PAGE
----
I recently updated some webservers to use PHP 5.4 from 5.3. For a few WordPress sites, this caused it to begin spitting out Warning messages on the website. The warning messages in some cases caused other issues because response headers were already written due to the error, etc.
While the real solution here is to refactor the code to not use deprecated functions, a simple quick and dirty workaround is to add the following directive to the wp-config.php file:
As every target of a serious security breach will quickly note in their press releases and websites: Security is very important to them and take it very seriously. Taking this sentiment to heart before you learn it the hard way is recommended. Survive the Deep End: PHP security covers most of the major concepts that should be considered when writing secure PHP web applications.
Despite this, security is also very much an afterthought. Concerns such as having a working application which meets the needs of users within an acceptable budget and timeframe often take precedence over security concerns. It’s an understandable set of priorities, however we can’t ignore security forever and it’s often far better to keep it upfront in your mind when building applications so that we can include security defenses during development while change is cheap.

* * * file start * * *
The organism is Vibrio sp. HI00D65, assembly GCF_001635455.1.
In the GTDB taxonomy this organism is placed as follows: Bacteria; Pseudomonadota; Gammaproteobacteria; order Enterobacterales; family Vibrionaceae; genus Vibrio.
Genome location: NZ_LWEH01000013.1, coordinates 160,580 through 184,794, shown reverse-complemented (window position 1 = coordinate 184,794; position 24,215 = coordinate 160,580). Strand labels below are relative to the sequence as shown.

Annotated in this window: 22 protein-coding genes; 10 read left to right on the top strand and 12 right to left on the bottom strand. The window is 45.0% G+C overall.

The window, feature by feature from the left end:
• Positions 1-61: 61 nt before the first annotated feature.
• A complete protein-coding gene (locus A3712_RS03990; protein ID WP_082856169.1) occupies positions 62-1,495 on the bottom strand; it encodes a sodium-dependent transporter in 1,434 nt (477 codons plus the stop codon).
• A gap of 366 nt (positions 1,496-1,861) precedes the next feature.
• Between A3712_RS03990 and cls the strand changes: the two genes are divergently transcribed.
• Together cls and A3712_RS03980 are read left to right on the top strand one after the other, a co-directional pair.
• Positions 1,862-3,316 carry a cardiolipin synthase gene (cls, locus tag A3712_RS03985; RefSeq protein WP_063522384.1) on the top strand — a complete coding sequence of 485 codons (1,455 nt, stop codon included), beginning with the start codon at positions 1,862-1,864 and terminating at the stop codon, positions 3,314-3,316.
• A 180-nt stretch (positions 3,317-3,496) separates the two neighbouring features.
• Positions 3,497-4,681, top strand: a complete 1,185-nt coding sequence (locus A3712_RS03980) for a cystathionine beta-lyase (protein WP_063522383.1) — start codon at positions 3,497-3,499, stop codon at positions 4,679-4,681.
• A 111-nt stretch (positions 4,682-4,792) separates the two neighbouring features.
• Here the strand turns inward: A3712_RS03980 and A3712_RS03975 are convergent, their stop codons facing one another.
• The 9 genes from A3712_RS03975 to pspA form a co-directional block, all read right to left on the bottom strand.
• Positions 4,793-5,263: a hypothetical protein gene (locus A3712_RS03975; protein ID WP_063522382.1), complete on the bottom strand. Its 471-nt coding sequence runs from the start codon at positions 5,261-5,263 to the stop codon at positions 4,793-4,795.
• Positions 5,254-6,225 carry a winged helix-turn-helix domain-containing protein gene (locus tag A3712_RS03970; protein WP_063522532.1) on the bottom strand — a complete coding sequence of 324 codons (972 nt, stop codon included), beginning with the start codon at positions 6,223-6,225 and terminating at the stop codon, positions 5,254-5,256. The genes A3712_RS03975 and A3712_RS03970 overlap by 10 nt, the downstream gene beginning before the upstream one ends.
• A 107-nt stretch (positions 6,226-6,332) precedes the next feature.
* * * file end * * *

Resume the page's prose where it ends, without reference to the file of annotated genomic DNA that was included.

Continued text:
The afterthought nature of security is largely a product of programmer culture. Some programmers will start to sweat at the very idea of a security vulnerability while others can quite literally argue the definition of a security vulnerability to the point where they can confidently state it is not a security vulnerability. In between may be programmers who do a lot of shoulder shrugging since nothing has gone completely sideways on them before. It’s a weird world out there
Error reporting is disabled server wide. But for a development project, we need it turned on. Adding a php.ini file with the following directives will get the job done:
This will cause PHP to write out the error to a file in the same directory as the script called error.log. Adjust to your liking.
Another option, is to set the display_errors flag to true. This is not a recommended practice as it can expose sensitive information that should never be sent to clients. In a closed dev environment though it can be handy especially if you do not have a way to easily tail the log file.